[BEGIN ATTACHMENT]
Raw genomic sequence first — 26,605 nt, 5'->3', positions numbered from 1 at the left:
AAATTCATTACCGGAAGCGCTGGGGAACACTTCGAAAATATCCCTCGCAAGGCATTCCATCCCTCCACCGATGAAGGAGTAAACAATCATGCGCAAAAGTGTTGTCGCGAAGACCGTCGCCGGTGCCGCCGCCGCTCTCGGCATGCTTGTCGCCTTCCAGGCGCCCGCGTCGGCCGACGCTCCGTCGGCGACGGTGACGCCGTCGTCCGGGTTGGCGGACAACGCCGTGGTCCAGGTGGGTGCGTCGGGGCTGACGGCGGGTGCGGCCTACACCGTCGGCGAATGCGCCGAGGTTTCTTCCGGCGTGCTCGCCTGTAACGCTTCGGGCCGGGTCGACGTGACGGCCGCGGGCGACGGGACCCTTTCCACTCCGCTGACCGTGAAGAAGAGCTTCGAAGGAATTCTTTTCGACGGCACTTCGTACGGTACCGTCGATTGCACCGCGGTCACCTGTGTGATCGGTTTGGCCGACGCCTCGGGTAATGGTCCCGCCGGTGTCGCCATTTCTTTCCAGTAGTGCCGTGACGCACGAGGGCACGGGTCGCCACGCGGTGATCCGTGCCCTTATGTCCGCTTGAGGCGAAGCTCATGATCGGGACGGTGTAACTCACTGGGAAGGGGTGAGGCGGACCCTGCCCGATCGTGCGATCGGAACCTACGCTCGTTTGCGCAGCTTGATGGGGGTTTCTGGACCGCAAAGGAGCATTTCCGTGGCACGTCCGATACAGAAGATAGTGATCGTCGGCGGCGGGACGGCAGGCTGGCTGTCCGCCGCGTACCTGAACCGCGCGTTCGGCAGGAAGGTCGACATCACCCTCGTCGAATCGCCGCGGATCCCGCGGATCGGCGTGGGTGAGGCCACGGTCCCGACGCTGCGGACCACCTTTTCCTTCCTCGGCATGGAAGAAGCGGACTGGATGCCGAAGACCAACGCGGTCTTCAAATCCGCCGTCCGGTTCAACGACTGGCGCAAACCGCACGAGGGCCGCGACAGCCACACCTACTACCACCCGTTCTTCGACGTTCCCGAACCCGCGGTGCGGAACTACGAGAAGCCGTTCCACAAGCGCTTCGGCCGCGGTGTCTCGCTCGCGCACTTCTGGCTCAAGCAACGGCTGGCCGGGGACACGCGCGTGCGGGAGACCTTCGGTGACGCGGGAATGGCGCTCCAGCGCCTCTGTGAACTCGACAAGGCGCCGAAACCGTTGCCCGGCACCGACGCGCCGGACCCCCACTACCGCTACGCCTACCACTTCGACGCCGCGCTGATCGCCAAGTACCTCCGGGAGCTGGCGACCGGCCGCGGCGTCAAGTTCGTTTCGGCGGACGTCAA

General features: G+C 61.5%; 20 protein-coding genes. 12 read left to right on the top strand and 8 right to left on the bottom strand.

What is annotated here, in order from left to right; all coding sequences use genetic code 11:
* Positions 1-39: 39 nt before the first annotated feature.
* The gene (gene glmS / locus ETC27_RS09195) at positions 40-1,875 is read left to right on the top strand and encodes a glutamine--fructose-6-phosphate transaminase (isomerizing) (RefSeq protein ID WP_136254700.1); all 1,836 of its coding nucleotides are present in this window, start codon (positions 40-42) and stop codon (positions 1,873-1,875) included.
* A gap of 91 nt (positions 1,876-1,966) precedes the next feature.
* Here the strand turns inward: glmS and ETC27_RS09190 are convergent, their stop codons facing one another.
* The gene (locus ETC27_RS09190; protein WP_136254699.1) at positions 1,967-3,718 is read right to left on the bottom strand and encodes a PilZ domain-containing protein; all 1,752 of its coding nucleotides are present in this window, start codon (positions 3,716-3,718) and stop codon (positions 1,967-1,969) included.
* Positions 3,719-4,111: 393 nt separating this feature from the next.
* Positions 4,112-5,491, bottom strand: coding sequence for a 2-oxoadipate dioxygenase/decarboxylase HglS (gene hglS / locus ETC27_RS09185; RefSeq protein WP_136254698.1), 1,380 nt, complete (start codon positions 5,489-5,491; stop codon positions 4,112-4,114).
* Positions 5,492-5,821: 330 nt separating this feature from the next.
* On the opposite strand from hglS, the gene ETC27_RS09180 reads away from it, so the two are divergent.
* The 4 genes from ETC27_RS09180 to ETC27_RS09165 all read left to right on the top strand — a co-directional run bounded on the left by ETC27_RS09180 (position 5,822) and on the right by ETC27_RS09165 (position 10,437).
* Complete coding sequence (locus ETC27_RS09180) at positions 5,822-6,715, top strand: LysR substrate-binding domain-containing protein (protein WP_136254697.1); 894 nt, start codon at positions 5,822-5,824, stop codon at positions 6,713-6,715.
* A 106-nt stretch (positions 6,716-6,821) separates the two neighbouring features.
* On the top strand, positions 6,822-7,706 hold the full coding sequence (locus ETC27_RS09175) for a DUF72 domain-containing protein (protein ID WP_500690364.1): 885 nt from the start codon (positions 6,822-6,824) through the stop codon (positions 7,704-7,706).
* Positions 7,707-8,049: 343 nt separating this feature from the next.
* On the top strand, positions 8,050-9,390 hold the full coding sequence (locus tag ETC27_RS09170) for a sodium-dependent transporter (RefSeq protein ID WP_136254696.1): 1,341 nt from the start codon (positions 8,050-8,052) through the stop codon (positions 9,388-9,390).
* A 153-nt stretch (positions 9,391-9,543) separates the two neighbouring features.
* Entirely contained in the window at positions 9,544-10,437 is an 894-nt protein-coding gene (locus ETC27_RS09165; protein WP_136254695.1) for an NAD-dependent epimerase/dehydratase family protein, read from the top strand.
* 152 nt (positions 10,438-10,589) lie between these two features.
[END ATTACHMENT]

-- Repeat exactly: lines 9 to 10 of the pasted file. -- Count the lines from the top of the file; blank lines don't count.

* The gene (locus ETC27_RS09190; protein WP_136254699.1) at positions 1,967-3,718 is read right to left on the bottom strand and encodes a PilZ domain-containing protein; all 1,752 of its coding nucleotides are present in this window, start codon (positions 3,716-3,718) and stop codon (positions 1,967-1,969) included.
* Positions 3,719-4,111: 393 nt separating this feature from the next.